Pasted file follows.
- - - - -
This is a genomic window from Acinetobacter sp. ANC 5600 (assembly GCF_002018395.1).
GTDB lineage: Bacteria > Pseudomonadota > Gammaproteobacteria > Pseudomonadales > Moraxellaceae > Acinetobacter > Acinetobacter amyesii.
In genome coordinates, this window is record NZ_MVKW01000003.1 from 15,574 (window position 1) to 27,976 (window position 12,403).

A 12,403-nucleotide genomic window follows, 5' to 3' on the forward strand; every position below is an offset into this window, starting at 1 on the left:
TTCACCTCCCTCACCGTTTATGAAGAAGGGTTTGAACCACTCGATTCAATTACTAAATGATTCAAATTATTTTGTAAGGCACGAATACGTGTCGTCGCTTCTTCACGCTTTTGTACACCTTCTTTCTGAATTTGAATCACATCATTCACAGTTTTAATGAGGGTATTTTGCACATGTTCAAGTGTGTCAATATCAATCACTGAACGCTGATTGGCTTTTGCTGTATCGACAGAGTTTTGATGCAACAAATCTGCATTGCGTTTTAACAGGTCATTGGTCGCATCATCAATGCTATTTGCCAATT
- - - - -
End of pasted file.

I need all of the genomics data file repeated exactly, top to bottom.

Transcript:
This is a genomic window from Acinetobacter sp. ANC 5600 (assembly GCF_002018395.1).
GTDB lineage: Bacteria > Pseudomonadota > Gammaproteobacteria > Pseudomonadales > Moraxellaceae > Acinetobacter > Acinetobacter amyesii.
In genome coordinates, this window is record NZ_MVKW01000003.1 from 15,574 (window position 1) to 27,976 (window position 12,403).

A 12,403-nucleotide genomic window follows, 5' to 3' on the forward strand; every position below is an offset into this window, starting at 1 on the left:
TTCACCTCCCTCACCGTTTATGAAGAAGGGTTTGAACCACTCGATTCAATTACTAAATGATTCAAATTATTTTGTAAGGCACGAATACGTGTCGTCGCTTCTTCACGCTTTTGTACACCTTCTTTCTGAATTTGAATCACATCATTCACAGTTTTAATGAGGGTATTTTGCACATGTTCAAGTGTGTCAATATCAATCACTGAACGCTGATTGGCTTTTGCTGTATCGACAGAGTTTTGATGCAACAAATCTGCATTGCGTTTTAACAGGTCATTGGTCGCATCATCAATGCTATTTGCCAATT